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April 2023 | Equity Commentary

April 2023 | Equity Commentary

Published on May 12th, 2023

Stocks moved slightly higher in the month of April, with the S&P 500 index rising 1.6%. Eight of 11 S&P 500 sectors posted positive performance, with value stocks slightly outperforming growth stocks.1 Regional bank stress continued to hover in the headlines throughout the month, culminating with the closure of First Republic Bank on May 1—a failure that many market watchers had come to expect.2 Trading in regional bank stocks remained volatile, but the muted reaction from the broader markets suggests fear of contagion remains relatively low. The fixed income markets also showed little signs of investors fleeing for safety, with the 10-year Treasury bond yield moving only slightly lower in April, from 3.48% to 3.44%.3

The news of First Republic Bank’s failure also came with an announcement from JPMorgan and the FDIC. Under the agreement, JPMorgan would assume most of First Republic’s $92 billion in deposits and would buy most of the bank’s assets, with the FDIC agreeing to share losses on some of First Republic’s loans. JPMorgan CEO Jamie Dimon and Federal Reserve Chairman Jerome Powell both made statements suggesting that First Republic’s failure marked the end of this chapter of the regional bank stress,4 but it’s also true that crises in confidence tend to be very difficult to predict. Regional bank stocks remain under pressure, and we will still need to monitor the downstream effects on credit conditions and loan activity as the year progresses.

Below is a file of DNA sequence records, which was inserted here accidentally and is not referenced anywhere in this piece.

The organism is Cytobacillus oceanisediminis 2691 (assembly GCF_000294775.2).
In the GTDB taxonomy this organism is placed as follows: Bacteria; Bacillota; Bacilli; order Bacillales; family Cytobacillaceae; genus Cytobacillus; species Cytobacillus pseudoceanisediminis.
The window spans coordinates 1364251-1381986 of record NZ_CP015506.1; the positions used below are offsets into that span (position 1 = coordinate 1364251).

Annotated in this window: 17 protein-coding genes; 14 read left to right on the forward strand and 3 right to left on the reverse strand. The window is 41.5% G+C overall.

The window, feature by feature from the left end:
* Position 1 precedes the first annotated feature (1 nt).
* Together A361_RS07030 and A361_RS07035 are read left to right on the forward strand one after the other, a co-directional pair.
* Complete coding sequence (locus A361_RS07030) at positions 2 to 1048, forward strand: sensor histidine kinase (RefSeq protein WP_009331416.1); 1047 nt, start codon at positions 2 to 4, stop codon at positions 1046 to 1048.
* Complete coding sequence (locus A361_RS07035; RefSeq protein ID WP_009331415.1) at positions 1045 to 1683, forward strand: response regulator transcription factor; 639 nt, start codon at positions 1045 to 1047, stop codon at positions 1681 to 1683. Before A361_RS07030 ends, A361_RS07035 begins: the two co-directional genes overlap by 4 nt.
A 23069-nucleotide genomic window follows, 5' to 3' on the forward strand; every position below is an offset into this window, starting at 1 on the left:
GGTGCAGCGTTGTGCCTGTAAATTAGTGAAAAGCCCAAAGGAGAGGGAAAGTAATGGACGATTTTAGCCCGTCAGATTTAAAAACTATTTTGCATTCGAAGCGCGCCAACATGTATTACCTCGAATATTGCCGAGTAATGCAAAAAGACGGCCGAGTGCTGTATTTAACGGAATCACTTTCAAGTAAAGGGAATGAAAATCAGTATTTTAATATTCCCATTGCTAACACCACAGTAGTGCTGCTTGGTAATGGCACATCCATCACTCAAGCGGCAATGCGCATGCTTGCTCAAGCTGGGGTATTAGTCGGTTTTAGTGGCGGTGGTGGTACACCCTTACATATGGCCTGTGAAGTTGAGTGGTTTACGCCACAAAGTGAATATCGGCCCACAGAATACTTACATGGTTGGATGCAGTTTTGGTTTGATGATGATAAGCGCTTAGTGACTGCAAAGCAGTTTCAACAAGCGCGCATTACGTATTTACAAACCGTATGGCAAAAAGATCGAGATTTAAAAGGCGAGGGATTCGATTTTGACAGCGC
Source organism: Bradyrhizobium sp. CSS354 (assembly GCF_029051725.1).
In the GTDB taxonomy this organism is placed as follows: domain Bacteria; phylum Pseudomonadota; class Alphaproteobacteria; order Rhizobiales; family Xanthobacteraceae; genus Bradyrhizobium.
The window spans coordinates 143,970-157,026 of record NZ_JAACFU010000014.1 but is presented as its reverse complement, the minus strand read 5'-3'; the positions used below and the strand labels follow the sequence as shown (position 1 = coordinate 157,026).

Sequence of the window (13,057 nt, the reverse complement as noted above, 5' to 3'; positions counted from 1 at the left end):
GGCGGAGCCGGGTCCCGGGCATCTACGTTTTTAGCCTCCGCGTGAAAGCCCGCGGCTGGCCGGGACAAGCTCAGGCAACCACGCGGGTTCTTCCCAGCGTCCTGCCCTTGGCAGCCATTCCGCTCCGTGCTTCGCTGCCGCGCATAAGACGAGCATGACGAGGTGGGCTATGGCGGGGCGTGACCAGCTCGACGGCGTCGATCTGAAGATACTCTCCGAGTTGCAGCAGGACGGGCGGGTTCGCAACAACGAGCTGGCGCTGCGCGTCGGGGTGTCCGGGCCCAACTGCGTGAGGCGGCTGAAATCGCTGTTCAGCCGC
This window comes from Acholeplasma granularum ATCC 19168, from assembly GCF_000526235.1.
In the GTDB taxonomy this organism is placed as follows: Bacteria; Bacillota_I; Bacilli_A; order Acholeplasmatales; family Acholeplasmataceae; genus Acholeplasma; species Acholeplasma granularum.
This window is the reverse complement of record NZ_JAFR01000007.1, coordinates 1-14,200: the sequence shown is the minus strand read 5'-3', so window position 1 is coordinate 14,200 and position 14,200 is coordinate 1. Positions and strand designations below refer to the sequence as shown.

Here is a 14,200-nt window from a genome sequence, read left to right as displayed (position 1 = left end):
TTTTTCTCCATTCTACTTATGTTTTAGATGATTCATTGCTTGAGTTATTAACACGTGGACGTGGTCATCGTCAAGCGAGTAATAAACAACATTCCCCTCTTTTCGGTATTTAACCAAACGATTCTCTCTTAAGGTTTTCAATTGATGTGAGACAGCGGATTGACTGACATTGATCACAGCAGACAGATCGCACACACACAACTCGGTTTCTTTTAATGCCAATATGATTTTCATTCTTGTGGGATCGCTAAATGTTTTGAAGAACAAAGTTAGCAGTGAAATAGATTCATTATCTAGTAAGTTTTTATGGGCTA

The Bureau of Economic Analysis (BEA) reported that the US economy grew by 1.1% in the first quarter, well below consensus forecasts of 1.9% and also the 2.6% growth rate posted in Q4 of last year. According to the BEA, the growth deceleration was primarily driven by a decline in inventories and business investment (as measured by nonresidential fixed investment). A bright spot in the GDP report was consumer spending, which benefited from a surge in retail sales posted early in the year. Imports and exports also increased.5

A majority of S&P 500 companies have now reported Q1 earnings, and the overarching takeaway is that corporations largely performed better-than-expected. As of May 5, with 85% of S&P 500 companies reporting results, 79% posted a positive earnings-per-share (EPS) surprise and 75% beat consensus expectations on revenues. According to Factset, Q1 2023 marked the best earnings performance relative to expectations since Q4 2021.6 Notably, large money center banks like JPMorgan, Citi, and Wells Fargo all reported strong earnings and expanding net interest margins,7 which was partly driven by an influx of new customers leaving regional banks.